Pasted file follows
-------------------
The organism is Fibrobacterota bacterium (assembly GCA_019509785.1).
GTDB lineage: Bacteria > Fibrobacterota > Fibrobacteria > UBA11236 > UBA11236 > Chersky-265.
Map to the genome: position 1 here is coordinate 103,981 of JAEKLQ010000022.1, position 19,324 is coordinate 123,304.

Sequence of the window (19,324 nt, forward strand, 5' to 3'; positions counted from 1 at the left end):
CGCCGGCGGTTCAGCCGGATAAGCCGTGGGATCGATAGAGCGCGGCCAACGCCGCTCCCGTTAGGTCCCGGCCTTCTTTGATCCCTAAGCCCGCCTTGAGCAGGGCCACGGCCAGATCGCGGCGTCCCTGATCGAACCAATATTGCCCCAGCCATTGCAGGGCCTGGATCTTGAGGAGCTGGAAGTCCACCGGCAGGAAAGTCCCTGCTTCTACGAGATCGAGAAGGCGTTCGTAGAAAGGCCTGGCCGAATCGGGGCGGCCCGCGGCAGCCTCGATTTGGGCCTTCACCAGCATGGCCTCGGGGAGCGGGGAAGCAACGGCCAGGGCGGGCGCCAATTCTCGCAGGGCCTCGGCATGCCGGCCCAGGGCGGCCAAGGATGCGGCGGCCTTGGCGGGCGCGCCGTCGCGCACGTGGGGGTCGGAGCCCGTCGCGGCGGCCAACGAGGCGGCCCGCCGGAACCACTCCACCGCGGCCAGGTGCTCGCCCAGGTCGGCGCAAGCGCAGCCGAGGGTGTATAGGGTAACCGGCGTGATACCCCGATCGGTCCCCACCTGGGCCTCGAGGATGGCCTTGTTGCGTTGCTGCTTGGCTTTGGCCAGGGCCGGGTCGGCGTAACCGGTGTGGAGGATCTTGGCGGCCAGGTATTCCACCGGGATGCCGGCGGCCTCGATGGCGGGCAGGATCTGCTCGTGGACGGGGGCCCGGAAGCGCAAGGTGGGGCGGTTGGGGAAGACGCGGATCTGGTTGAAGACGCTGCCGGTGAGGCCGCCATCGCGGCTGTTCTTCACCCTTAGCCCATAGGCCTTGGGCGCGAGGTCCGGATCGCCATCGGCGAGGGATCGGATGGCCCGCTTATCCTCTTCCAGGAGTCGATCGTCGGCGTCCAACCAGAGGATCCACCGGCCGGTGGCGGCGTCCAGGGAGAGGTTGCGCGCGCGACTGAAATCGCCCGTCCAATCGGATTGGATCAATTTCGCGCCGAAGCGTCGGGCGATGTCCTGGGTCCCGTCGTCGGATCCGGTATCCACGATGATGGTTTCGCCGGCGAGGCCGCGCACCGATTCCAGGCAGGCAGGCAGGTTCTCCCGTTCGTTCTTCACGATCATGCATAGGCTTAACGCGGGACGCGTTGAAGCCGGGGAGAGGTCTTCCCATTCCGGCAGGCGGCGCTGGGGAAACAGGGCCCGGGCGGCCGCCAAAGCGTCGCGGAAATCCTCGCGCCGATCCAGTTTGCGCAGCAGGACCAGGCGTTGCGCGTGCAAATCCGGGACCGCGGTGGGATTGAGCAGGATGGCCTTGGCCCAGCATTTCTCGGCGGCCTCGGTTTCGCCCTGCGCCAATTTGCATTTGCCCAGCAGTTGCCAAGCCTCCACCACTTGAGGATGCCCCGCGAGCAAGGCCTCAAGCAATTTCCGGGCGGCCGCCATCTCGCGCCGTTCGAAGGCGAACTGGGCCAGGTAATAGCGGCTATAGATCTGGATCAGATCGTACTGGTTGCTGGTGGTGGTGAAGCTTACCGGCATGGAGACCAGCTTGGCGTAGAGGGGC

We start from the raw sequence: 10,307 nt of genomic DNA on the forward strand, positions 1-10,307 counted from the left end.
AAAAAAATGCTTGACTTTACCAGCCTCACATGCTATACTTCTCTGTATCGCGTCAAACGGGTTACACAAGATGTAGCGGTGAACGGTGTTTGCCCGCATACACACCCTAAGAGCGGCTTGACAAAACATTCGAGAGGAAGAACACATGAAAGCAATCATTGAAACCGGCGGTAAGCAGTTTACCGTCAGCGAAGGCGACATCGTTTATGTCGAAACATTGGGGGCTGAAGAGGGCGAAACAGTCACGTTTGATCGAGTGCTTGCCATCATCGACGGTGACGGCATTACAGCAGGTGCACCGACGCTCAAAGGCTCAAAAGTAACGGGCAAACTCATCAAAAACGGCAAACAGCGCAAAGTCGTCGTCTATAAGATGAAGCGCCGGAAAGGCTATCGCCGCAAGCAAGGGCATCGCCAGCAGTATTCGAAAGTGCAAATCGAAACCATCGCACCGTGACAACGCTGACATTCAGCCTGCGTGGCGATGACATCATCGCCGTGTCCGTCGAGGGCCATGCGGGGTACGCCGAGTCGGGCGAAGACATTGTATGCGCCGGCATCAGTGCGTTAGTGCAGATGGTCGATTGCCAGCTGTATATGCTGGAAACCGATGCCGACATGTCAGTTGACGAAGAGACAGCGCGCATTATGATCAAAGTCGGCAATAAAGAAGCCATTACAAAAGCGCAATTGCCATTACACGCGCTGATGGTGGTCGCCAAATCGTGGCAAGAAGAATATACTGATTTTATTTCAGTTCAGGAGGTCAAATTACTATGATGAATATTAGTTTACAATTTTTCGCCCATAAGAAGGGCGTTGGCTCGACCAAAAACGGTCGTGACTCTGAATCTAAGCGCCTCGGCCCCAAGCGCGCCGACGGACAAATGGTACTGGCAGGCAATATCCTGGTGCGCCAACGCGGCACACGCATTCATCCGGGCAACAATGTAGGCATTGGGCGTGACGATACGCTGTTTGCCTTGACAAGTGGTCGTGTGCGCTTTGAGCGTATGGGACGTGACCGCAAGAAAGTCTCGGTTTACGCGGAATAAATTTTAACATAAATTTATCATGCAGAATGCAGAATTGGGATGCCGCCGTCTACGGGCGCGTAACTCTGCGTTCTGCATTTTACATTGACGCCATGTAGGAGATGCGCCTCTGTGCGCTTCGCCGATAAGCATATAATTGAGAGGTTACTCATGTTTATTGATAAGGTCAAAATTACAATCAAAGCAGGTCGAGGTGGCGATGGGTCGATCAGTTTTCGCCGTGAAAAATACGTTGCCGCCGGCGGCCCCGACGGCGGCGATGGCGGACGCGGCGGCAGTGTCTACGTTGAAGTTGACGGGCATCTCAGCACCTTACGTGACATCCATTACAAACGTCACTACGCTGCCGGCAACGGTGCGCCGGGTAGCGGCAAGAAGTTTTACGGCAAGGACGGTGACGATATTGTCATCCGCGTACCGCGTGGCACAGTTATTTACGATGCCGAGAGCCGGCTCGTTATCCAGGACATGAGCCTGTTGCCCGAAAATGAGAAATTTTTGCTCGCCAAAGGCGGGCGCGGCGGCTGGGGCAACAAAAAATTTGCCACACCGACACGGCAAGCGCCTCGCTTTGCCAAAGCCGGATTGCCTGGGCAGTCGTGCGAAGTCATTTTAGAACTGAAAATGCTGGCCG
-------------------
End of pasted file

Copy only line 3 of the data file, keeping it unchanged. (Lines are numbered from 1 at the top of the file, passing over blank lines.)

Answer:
Map to the genome: position 1 here is coordinate 103,981 of JAEKLQ010000022.1, position 19,324 is coordinate 123,304.